Why can’t my daughter return to high school? Three words: Chicago Teachers Union

We were grateful that our middle school daughter finally returned to in-person learning this spring. We are baffled that our other daughter, who is only a few years older, continues to “learn” only from behind a screen.

SHARE Why can’t my daughter return to high school? Three words: Chicago Teachers Union

Students arrive for in-person classes at Richardson Middle School in Chicago’s West Lawn neighborhood on March 8.

Anthony Vazquez/Sun-Times

March 13, 2020. That was the last time my high school daughter walked into a school building. It’s been over a year now and I know I’m not the only Chicago parent wondering what her future will hold.

It appears as if the goal of the Chicago Teachers Union is to make sure high schoolers don’t return to in-person learning at all this school year. 

Like other families, we were relieved and grateful that our middle school daughter finally returned to in-person learning this spring. However, we are baffled that our other daughter, who is only a few years older than her, continues to be secluded and “learning” only from behind a screen. 

Opinion bug


I’m frustrated and sad to watch kids go more than a year without real contact with friends and classmates or significant relationships with their teachers. Chicago Public School high schoolers, like my daughter, are being left behind in comparison to their private and parochial school counterparts in the city, who have been back in classrooms since August of 2020. All across America, students are returning to classrooms. But not my daughter, not our high schoolers. Why? 

Three words: The Chicago Teachers Union. 

Union leaders, it seems, aren’t dedicated to reopening schools. Instead, they keep moving the goalposts and adding new items to their endless list of demands.

In the fall, we were told CPS needed ventilation improvements, access to personal protective equipment and access to the vaccine before school could resume in-person learning. Yet CPS’ original plan to reopen schools in January or February was delayed in part because CTU initially demanded that its members be given priority access to the vaccine.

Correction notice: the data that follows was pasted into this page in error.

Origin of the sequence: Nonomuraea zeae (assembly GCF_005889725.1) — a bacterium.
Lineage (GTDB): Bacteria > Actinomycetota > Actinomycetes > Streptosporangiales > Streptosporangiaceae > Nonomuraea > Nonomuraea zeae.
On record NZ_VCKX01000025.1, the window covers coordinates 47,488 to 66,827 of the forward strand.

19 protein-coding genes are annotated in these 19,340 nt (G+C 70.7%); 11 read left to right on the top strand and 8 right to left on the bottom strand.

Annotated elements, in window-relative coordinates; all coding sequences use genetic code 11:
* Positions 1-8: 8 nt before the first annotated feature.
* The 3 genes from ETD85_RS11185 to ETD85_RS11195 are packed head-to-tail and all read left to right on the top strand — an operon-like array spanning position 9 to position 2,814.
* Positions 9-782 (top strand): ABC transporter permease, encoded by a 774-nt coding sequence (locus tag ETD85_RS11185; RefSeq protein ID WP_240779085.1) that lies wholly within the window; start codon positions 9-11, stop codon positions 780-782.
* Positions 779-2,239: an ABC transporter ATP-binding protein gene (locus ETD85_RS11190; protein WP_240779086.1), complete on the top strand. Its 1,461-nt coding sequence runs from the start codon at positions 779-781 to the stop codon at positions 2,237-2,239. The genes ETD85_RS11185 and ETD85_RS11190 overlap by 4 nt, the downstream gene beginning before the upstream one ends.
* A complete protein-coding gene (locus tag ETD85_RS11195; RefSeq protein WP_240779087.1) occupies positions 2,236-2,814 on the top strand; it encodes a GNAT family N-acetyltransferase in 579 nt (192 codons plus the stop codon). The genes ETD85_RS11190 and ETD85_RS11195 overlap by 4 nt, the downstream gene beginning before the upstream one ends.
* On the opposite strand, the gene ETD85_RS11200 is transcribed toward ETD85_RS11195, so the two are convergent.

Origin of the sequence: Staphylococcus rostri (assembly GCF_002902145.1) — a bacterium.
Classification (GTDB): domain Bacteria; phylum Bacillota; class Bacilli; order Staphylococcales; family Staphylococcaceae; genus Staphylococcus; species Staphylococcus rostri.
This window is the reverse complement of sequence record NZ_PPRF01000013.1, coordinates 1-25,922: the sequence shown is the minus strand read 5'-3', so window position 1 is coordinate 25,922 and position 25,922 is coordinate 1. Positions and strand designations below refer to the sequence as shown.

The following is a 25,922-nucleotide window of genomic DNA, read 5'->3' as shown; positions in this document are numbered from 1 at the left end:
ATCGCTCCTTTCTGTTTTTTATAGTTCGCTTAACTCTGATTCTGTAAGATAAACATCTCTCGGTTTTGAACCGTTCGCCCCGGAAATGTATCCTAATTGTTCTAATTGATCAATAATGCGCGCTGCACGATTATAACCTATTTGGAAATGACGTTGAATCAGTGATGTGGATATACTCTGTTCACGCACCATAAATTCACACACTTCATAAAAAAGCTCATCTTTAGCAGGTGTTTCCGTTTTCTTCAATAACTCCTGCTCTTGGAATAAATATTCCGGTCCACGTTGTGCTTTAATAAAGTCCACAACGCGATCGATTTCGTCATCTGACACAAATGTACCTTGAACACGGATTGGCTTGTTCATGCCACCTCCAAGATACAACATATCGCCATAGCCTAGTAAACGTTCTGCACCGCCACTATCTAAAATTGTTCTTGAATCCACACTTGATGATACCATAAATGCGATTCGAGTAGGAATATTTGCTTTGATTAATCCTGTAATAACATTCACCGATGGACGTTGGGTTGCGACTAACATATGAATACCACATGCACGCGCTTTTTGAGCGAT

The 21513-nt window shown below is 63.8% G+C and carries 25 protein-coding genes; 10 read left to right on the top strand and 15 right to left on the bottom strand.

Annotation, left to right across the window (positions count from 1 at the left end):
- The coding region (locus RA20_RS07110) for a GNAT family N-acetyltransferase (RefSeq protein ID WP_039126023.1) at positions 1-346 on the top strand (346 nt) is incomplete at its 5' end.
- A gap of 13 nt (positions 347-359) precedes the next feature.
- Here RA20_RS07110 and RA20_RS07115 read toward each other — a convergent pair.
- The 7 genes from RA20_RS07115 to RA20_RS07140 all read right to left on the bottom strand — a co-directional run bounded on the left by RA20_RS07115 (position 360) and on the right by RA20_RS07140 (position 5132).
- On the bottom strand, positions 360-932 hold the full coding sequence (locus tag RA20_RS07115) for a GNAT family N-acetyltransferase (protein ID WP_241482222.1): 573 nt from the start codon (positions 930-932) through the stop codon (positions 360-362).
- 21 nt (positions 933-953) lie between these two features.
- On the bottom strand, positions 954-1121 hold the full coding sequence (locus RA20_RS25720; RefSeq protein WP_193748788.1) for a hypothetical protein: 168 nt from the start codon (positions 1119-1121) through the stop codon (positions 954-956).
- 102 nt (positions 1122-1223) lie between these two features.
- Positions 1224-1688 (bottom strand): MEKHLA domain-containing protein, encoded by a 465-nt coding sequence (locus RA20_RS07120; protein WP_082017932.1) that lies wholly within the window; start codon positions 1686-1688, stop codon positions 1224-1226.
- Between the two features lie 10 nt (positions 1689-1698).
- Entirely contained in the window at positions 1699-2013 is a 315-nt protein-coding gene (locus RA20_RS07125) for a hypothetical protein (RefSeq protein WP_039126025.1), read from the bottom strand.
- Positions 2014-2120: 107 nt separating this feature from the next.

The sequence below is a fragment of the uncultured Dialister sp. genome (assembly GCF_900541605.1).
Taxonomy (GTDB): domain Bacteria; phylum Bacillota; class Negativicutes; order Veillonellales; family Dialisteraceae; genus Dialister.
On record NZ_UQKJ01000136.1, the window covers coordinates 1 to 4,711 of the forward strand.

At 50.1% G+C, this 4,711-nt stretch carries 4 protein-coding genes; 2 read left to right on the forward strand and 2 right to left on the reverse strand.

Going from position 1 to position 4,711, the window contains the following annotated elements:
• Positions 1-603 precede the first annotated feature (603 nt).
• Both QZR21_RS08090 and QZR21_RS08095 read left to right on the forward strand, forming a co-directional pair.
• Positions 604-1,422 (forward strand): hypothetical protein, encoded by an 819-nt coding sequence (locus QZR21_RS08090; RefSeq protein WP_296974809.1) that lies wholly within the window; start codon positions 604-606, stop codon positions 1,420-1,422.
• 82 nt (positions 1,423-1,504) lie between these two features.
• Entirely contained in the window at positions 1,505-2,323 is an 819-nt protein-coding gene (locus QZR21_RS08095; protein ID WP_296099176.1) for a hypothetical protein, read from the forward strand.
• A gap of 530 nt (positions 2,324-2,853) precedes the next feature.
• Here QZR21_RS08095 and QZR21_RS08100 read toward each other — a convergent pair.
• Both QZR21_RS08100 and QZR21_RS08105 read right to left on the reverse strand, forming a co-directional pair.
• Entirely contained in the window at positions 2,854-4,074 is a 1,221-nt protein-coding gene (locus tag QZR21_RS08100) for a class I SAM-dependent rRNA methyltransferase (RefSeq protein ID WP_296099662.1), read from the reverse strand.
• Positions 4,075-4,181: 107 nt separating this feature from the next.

Now, all CPS employees are eligible for a COVID-19 vaccine but CTU continues to stall getting our high schoolers back in school before the end of the year. The latest excuse I’m hearing: What’s the point of even returning to school this year anyway, with only a few months remaining in the school calendar? Why even bother trying to get back to in-person learning?

How cruel. 

One special education teacher recently tweeted: “This school year is a wash.” Wow. How upsetting and demoralizing that our CPS teachers think we may as well give up on an entire year of our children’s lives and education. 

CTU actually retweeted a Chicago-area activist’s comment that there will be so few teaching days — nearly 20 — for students in the 4th quarter, that she’s “… curious what learning loss leaders think will be ‘cured’ in this time.” 

They still don’t get it, do they? After 400 days without school, without friends, without normalcy, those 20 days in school would be the best 20 days ever for many Chicago high schoolers. 

Our children are watching us. They see restaurants and bars reopening. They see people going to baseball games and traveling for spring break. We’re going to grocery stores, making Target runs and returning to the gym. But our kids still only see their teachers and classmates from behind a screen.

I stood up to CTU before. During the contentious negotiations with CPS over reopening elementary schools, I was one of 10 CPS parents willing to sue the CTU if they went on strike — a strike we believed would be illegal — to keep schools closed. And I’m willing to do the same again. 

Consider this a warning, CTU: Parents are prepared to take on the same fight for Chicago high school students if you don’t reopen schools this month.

Ammie Kessem is the parent of two Chicago Public School students. This essay was written in cooperation with the Liberty Justice Center, a conservative public interest law firm founded by Pat Hughes, John Tillman and Dan Proft.

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